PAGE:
Aflockalypse now? Turns out mass bird deaths are quite common.

Aflockalypse: Despite alarming headlines about dead birds plummeting from the sky, biologists say that mass die-offs happen all the time, and do not necessarily augur catastrophe, either biblical or environmental, or any kind of 'aflockalypse.'

By , AP Science Writer

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    Assistant State Veterinarian Dr. Brandon Doss examines dead red-winged blackbirds at the Arkansas Livestock and Poultry Commission Diagnostic Laboratory in Little Rock, Ark., Monday. Contrary to popular belief, there is no aflockalypse currently underway.
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First, the blackbirds fell out of the sky on New Year's Eve in Arkansas. In recent days, wildlife have mysteriously died in big numbers: 2 million fish in the Chesapeake Bay, 150 tons of red tilapia in Vietnam, 40,000 crabs in Britain and other places across the world.

Blogs connected the deadly dots, joking about the "aflockalypse" while others saw real signs of something sinister, either biblical or environmental.

The reality, say biologists, is that these mass die-offs happen all the time and usually are unrelated.

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Federal records show they happen on average every other day somewhere in North America. Usually, we don't notice them and don't try to link them to each other.

"They generally fly under the radar," said ornithologist John Wiens, chief scientist at the California research institution PRBO Conservation Science.

Since the 1970s, the U.S. Geological Survey's National Wildlife Health Center in Wisconsin has tracked mass deaths among birds, fish and other critters, said wildlife disease specialist LeAnn White. At times the sky and the streams just turn deadly. Sometimes it's disease, sometimes pollution. Other times it's just a mystery.

In the past eight months, the USGS has logged 95 mass wildlife die-offs in North America and that's probably a dramatic undercount, White said. The list includes 900 some turkey vultures that seemed to drown and starve in the Florida Keys, 4,300 ducks killed by parasites in Minnesota, 1,500 salamanders done in by a virus in Idaho, 2,000 bats that died of rabies in Texas, and the still mysterious death of 2,750 sea birds in California.

On average, 163 such events are reported to the federal government each year, according to USGS records. And there have been much larger die-offs than the 3,000 blackbirds in Arkansas. Twice in the summer of 1996, more than 100,000 ducks died of botulism in Canada.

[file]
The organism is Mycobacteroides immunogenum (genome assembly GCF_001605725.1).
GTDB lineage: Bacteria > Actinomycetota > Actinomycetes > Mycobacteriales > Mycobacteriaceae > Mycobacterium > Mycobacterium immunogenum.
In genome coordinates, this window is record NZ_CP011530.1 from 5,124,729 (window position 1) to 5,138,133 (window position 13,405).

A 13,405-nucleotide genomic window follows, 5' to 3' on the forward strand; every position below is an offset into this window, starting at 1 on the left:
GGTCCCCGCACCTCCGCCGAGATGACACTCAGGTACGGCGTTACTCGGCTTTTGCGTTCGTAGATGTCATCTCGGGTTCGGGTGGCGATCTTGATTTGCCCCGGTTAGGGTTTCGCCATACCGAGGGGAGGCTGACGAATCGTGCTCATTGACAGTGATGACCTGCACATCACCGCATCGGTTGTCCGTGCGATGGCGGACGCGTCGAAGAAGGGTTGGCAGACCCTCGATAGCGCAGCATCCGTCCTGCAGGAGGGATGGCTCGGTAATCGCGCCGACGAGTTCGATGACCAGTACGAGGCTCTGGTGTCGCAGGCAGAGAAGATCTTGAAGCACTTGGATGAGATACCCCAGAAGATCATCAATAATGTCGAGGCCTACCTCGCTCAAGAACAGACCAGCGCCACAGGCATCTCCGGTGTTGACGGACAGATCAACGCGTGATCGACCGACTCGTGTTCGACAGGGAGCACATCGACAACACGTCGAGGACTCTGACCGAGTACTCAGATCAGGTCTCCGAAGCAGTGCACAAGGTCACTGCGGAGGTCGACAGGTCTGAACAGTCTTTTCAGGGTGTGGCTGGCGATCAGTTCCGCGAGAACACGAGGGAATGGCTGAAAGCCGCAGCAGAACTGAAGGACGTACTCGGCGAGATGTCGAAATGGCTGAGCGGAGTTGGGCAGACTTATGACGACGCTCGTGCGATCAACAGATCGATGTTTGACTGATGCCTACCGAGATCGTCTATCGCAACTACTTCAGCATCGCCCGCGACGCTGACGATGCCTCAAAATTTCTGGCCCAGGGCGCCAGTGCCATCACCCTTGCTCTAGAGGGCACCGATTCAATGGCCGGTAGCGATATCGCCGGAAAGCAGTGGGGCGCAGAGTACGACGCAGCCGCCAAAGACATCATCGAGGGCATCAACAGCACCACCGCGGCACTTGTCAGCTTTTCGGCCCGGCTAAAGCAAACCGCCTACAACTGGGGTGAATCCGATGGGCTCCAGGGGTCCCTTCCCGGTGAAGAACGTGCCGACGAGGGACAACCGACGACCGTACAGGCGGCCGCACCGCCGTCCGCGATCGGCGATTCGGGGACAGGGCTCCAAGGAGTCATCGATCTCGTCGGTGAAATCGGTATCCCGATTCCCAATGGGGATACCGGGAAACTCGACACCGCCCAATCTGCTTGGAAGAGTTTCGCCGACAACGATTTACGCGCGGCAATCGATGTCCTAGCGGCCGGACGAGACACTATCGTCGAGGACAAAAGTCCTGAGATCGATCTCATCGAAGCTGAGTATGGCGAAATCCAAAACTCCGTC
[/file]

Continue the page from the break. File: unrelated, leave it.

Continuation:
"Depending on the species, these things don't even get reported," White said.

Weather — cold and wet weather like in Arkansas New Year's Eve when the birds fell out of the sky — is often associated with mass bird deaths, ornithologists say. Pollution, parasites and disease also cause mass deaths. Some are even blaming fireworks for the blackbird deaths.

So what's happening this time?

Blame technology, says famed Harvard biologist E.O. Wilson. With the Internet, cell phones and worldwide communications, people are noticing events, connecting the dots more.

"This instant and global communication, it's just a human instinct to read mystery and portents of dangers and wondrous things in events that are unusual," Wilson told The Associated Press on Thursday. "Not to worry, these are not portents that the world is about to come to an end."

Wilson and the others say instant communications — especially when people can whip out smart phones to take pictures of critter carcasses and then post them on the Internet — is giving a skewed view of what is happening in the environment.

The irony is that mass die-offs — usually of animals with large populations — are getting the attention while a larger but slower mass extinction of thousands of species because of human activity is ignored, Wilson said.

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AP Researcher Julie Reed Bell contributed to this report.

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